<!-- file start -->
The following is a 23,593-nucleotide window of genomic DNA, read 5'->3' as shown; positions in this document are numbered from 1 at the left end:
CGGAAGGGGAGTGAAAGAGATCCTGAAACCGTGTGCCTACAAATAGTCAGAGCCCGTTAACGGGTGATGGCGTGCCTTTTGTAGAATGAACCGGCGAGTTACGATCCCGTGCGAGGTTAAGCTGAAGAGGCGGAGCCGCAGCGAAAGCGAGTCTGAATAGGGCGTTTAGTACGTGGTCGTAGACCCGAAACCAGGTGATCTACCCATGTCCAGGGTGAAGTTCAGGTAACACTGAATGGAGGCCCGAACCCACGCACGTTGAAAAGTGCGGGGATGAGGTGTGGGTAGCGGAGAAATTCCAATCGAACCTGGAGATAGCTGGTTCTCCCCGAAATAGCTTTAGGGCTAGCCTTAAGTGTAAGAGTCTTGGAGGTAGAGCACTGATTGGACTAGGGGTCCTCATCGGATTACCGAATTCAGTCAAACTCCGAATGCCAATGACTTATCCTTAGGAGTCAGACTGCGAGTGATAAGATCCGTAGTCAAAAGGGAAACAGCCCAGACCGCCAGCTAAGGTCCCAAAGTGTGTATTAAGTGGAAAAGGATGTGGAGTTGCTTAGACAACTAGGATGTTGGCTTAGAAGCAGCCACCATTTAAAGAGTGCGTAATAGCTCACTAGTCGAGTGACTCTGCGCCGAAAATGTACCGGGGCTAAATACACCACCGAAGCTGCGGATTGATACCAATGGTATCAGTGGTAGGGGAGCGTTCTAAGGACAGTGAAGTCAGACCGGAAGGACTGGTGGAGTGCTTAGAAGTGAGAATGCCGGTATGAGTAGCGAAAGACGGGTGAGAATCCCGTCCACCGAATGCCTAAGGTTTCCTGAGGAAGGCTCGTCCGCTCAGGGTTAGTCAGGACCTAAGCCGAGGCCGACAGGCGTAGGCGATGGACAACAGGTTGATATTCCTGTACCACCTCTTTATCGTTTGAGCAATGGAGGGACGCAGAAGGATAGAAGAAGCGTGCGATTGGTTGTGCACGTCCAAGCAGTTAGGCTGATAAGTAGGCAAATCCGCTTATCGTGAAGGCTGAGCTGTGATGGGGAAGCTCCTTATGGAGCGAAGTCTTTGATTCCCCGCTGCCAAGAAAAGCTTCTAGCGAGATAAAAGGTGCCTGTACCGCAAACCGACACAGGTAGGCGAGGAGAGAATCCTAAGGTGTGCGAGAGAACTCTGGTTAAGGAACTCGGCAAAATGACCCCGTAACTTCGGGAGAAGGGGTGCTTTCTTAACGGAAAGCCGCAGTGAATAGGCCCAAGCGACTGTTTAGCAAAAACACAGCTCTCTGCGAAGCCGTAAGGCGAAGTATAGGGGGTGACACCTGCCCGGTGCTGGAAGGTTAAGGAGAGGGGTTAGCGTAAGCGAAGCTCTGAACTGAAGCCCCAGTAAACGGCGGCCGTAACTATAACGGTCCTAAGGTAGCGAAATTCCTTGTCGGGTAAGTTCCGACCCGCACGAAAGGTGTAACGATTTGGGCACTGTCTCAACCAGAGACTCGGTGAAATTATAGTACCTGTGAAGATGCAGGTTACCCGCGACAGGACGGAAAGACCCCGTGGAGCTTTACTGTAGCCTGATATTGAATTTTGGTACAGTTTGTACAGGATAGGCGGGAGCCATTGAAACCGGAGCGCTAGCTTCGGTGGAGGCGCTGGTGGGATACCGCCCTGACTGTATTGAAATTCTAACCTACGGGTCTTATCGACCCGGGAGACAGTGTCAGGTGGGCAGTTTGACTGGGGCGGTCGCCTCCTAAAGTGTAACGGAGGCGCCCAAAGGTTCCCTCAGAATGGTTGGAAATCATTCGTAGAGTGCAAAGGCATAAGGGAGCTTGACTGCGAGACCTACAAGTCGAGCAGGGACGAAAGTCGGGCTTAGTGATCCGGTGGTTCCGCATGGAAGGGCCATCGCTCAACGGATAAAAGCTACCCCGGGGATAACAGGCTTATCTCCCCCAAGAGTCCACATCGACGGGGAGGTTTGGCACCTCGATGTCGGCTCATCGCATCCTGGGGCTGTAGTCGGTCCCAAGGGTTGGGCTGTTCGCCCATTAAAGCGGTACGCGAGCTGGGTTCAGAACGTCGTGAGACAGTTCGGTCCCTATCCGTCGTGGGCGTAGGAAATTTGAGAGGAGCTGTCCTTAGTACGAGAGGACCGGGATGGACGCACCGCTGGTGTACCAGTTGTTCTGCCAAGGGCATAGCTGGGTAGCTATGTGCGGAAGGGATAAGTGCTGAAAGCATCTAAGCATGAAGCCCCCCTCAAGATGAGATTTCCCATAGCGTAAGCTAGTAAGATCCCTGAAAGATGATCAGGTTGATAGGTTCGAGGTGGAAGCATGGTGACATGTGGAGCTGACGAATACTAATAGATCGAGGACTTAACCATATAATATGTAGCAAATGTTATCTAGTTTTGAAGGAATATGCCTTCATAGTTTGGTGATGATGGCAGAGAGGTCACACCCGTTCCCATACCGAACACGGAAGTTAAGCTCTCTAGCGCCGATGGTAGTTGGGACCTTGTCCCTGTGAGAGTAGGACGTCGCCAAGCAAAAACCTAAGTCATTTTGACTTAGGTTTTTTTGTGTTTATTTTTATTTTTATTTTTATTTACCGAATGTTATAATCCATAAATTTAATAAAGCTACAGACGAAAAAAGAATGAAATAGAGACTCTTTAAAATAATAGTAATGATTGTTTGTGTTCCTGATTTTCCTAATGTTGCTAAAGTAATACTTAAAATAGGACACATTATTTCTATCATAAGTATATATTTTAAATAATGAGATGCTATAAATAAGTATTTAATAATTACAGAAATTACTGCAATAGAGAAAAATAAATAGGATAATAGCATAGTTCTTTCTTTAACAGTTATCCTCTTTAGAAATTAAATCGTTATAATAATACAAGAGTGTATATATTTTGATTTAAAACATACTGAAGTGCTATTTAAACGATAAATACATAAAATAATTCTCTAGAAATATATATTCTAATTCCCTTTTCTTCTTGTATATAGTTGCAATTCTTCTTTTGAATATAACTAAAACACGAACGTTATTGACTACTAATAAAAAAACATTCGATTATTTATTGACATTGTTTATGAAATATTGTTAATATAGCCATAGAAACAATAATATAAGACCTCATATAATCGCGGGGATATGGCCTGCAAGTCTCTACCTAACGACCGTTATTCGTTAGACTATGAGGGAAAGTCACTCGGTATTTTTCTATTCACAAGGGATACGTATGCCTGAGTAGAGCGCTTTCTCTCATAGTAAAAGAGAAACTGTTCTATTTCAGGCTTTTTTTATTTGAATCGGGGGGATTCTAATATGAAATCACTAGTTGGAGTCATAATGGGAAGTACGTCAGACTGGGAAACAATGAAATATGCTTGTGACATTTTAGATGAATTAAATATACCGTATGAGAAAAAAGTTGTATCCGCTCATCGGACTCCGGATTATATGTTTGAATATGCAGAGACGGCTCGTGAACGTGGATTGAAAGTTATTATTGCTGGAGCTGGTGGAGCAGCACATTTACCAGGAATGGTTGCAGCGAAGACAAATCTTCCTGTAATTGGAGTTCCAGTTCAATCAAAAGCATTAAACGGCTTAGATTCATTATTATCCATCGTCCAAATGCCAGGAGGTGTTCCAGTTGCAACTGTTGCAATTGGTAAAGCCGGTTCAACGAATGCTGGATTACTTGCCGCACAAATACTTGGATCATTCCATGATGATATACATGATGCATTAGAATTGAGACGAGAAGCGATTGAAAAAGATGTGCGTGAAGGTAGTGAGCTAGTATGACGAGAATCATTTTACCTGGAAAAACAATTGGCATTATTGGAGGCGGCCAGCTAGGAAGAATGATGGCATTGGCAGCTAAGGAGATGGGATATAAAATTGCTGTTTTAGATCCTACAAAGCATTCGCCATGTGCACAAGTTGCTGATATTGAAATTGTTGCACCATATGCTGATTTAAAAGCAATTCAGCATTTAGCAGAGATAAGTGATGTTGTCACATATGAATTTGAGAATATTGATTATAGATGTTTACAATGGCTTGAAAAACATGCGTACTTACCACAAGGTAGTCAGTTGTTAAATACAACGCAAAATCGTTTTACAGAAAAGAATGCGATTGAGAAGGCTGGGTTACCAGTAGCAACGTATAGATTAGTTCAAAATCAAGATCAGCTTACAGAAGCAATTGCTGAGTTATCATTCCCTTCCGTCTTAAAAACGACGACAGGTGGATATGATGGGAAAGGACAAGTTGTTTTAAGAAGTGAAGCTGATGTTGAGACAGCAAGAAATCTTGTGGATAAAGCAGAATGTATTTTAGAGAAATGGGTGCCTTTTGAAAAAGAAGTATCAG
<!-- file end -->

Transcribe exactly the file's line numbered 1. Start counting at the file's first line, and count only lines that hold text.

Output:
The following is a 23,593-nucleotide window of genomic DNA, read 5'->3' as shown; positions in this document are numbered from 1 at the left end: